There's enough high-octane action in this gradually labored and conventional thriller (apparently no relation to the 1975 James Caan/Robert Duvall starrer under the stylish guidance of Sam Peckinpaugh).
In this Killer Elite it's nice (for a while) to see Jason Statham, Clive Owen, and Robert DeNiro going at it in a tangled web of former agents and operatives as clandestine happenings emerge from ominous handlers.
The setting is around 1980 as tyro filmmaker Gary McKendry (who co-wrote the screenplay) draws from the fact-based book The Feather Men moving around three continents before primarily ending up in London.
Life in the black-ops was presumably a thing of the past for Danny (Statham of The Mechanic) who looks to settle Down Under (on a farm) with an alluring Anne (Yvonne Strahovski). But, crime has a way of pulling him back when former older imperturbable partner Hunter (DeNiro, pretty good in Limitless) is kidnapped by a sheik.
Hunter's existence depends on Danny's smooth "offing" of a trio of former agents responsible for the executions of three of the sheik's sons. Like Peckinpaugh's less testosterone-fueled foray, a sensible, if hasty man in Spike (Owen of The Boys are Back) is retained to block Danny and his underlings (Aden Young, Dominic Purcell) by a cunning, mysterious military society. Meanwhile, everyone is actually in the throws of a more perilous undertaking.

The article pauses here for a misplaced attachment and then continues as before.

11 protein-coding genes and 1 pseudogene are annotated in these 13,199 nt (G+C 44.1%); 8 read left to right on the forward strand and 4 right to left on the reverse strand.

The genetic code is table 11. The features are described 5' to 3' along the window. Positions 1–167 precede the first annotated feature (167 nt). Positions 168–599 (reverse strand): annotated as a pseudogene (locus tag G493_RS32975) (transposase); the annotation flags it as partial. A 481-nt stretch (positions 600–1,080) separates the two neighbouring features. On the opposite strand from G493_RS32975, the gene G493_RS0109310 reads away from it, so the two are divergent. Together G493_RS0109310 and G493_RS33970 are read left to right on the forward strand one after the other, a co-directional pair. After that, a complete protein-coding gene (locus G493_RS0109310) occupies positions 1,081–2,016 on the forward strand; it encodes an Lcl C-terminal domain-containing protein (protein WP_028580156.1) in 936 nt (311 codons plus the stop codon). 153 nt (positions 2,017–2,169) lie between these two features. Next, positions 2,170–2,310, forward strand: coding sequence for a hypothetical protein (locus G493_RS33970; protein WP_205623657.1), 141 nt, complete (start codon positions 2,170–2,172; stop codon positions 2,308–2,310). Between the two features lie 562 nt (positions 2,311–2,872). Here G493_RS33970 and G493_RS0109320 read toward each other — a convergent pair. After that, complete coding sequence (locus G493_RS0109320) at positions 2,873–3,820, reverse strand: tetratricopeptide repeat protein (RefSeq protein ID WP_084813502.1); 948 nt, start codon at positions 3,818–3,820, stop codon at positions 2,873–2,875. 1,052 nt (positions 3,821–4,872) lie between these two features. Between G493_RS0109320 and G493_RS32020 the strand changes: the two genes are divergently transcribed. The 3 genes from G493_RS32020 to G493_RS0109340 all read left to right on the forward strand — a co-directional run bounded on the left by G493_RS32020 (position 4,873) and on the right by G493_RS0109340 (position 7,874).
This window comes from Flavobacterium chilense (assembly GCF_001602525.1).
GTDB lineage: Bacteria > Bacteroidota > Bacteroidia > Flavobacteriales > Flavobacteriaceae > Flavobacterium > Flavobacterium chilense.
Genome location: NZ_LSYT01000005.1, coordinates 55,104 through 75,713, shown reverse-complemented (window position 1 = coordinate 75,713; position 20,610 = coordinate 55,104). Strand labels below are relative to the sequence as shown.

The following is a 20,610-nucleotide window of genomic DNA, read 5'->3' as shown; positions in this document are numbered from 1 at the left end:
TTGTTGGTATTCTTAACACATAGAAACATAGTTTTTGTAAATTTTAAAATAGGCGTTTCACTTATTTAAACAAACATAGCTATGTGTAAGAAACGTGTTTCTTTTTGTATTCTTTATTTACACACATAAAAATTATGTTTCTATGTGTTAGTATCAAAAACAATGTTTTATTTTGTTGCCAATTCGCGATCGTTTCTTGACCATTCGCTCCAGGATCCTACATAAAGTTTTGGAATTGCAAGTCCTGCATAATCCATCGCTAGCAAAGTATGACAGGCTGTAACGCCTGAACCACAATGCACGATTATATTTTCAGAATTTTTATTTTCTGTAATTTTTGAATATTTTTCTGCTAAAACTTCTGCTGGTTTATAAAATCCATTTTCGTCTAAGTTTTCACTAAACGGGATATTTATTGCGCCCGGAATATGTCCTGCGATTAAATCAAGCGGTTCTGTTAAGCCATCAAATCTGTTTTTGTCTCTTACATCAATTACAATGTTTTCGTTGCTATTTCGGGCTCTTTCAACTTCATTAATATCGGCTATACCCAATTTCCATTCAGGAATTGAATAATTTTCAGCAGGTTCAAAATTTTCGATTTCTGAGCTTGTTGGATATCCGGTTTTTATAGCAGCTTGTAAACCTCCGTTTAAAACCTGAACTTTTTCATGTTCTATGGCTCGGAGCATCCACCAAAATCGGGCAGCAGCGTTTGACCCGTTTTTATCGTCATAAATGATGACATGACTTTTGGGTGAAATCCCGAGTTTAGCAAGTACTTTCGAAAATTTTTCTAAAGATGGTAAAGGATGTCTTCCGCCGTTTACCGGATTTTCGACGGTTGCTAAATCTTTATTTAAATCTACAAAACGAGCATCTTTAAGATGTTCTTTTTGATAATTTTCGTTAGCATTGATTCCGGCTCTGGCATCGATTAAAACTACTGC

How the filmmaking uses the set pieces for a lively chain of events amid the elusive malfeasance is initally all right until the crazy derring-do of criminal minds gets a bit unfathomable. Some excitement arrives during a well-staged chase through desert tunnels filled with bats. But, one wonders how all of the impressionable, wanton minds and mayhem would have unfolded out if this was made by a Christopher Nolan (The Prestige, Inception)
However, with all of the shoot em', smash em' up and hand-to-hand fighting ("war isn't over until it stops") adjoining the machinations of England in the Middle East, a showy defiant disposition only goes so far. Even with the differing mannerisms of a fairly watchable DeNiro, Owen and Statham (often of the typical Steven Seagal look) as eyes are gouges and blows are dealt and felt below the belt.
With enough suspicion arising throughout, there don't appear to be as many "bad guys" as there should be. This enervating Elite goes for the killer within perhaps too soon as it seems to climax more than once with what seems like another another reel after a plausibly warmer finish. But, a thorny cat-and-mouse tale (in which the "predators become the prey") only manages to entertain by its bluntness rather than brains.